Man Becomes 1st Oregon Inmate To Die With COVID-19
UPDATE (4:34 p.m. PT) — An inmate at the Oregon State Penitentiary who tested positive for COVID-19 died Wednesday evening, according to the Department of Corrections.
It's the first COVID-19 related death connected to the state's prison system.
The unidentified inmate was between 50 and 60 years old and one of three with the disease who have been hospitalized, DOC said in a statement. Next of kin have been notified. Two other inmates remain hospitalized.
The Oregon State Police will investigate the death and the state medical examiner will determine the cause.
Inmates are at greater risk for contracting the disease because it’s difficult to create enough social distance in prisons, jails and detention centers to slow the spread of COVID-19. Some of the largest outbreaks in the country have been in correctional institutions.
As of Thursday, Oregon DOC said there were 148 inmates who have tested positive for the disease, as well as 38 employees. The agency houses more than 14,000 inmates across 14 institutions.
Last month, Gov. Kate Brown said she wouldn't release inmates in large groups over risks surrounding the disease. Rather, she said, she would evaluate early releases on a case-by-case basis.
The death comes as the DOC and Brown are being sued for their response to the pandemic inside the state's prisons. Inmates in several institutions allege not enough has been done to slow the disease.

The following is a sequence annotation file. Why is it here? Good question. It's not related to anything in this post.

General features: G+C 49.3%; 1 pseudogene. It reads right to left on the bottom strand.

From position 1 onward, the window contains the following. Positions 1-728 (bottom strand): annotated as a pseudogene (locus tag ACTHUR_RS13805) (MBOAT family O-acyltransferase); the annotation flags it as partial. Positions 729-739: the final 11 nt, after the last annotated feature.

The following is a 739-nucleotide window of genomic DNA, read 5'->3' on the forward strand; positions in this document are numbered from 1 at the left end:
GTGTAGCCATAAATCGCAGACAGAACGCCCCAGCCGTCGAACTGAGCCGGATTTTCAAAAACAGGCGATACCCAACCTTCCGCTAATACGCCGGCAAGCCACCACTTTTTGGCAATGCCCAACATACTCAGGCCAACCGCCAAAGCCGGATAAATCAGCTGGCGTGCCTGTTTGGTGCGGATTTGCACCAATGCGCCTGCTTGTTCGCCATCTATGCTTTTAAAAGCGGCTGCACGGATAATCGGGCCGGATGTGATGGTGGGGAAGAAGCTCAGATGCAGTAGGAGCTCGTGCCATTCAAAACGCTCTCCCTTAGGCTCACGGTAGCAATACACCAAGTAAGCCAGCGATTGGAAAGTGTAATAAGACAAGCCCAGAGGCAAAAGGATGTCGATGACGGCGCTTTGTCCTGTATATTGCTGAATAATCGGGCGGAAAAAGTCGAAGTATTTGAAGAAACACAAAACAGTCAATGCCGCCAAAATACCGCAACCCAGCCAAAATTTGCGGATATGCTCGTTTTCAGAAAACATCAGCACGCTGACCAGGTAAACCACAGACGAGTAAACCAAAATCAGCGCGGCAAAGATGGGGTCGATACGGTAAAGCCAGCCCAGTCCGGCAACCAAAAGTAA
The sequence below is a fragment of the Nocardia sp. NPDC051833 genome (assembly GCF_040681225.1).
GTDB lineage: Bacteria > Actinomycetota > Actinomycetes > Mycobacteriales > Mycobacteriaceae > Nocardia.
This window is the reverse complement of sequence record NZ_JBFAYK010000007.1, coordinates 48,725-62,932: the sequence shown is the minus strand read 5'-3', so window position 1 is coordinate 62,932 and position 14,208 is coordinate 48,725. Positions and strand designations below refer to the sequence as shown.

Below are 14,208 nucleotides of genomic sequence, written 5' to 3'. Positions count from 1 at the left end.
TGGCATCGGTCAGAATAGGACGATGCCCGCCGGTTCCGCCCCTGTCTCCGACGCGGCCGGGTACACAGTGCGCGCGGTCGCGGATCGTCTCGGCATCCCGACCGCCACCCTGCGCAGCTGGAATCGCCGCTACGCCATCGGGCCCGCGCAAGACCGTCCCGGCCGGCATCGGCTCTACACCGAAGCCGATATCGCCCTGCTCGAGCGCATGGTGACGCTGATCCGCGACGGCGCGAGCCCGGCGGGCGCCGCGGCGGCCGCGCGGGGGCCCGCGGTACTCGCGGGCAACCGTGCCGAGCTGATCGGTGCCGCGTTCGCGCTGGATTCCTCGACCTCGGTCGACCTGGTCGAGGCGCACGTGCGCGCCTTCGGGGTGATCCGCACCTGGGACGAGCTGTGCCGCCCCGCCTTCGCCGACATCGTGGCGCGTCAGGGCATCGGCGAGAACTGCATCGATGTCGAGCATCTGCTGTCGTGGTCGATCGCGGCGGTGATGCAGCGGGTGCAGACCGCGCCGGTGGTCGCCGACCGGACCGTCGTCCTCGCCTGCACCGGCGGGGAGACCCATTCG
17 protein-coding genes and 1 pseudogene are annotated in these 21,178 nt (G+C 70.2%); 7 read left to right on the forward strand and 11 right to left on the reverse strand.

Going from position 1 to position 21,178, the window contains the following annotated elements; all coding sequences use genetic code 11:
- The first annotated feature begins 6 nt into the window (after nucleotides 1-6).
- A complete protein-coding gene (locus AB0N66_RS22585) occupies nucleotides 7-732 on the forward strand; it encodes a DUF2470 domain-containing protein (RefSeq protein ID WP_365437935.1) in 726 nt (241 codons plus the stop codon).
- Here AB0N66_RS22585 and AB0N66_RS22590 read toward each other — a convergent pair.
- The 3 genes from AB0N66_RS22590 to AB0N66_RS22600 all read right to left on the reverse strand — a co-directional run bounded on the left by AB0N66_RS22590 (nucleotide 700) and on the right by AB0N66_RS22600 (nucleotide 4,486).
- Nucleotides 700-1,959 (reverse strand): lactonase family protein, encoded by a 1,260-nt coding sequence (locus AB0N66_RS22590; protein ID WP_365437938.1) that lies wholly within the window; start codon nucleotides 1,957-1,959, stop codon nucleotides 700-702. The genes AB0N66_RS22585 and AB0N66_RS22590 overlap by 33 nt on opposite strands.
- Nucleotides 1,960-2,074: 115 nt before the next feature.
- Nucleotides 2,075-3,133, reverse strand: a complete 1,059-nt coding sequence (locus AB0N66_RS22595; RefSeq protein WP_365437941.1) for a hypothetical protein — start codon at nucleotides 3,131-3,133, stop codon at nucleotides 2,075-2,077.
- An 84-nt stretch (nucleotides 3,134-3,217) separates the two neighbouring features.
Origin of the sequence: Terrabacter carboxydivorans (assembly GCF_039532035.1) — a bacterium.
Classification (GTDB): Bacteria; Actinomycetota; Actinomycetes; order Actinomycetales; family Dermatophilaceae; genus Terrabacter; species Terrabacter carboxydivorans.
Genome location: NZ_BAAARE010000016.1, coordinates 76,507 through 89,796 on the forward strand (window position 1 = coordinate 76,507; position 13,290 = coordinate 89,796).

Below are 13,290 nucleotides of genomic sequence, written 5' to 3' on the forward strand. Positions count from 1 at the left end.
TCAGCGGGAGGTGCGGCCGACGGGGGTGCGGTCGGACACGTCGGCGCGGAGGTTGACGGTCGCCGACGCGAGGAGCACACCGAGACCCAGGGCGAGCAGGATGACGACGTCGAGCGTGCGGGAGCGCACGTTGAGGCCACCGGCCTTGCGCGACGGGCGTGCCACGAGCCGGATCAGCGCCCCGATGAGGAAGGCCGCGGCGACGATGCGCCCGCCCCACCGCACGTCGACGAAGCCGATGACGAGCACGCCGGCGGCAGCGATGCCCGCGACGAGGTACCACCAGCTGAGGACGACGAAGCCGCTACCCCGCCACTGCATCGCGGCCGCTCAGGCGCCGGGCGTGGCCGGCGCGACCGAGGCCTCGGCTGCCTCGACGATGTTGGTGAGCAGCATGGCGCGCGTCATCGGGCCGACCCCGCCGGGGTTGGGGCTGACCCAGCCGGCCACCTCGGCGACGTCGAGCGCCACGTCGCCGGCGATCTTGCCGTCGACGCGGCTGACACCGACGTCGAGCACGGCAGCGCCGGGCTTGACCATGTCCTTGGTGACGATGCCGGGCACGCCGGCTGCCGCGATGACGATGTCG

Among other things, the suit asks a judge to mandate a social distance of 6 feet or more between inmates in all of the DOC’s facilities. If that can’t be accomplished, the lawsuits ask that a three-judge panel review cases and reduce the number of prisoners in Oregon prisons so it is possible.
The Oregon Justice Resource Center, which is suing the DOC and Brown, said the death underscores the risks COVID-19 poses to staff and inmates.
"There is an urgent and clear need for a comprehensive program of prevention, testing, and care to be implemented throughout Oregon’s prisons," OJRC's Juan Chavez said in a statement. "Governor Brown must no longer ignore the reality that prisons are not built to withstand a global pandemic and act on the knowledge she has of the risk of harm that exists for all those who work and live in the prisons.”
DOC has set up medical isolation units for patients with COVID-19 at the Coffee Creek Correctional Institution and the Snake River Correctional Institution, where there’s 24/7 nursing care.
This week, DOC started antibody testing, but have not yet received results.
"Antibody testing will help us quantify the breadth and scope of COVID at our institutions with positive tests," DOC said in a statement. "For example, we will offering antibody testing to all (inmates) at Shutter Creek. This will allow us to identify those now presumptively immune."
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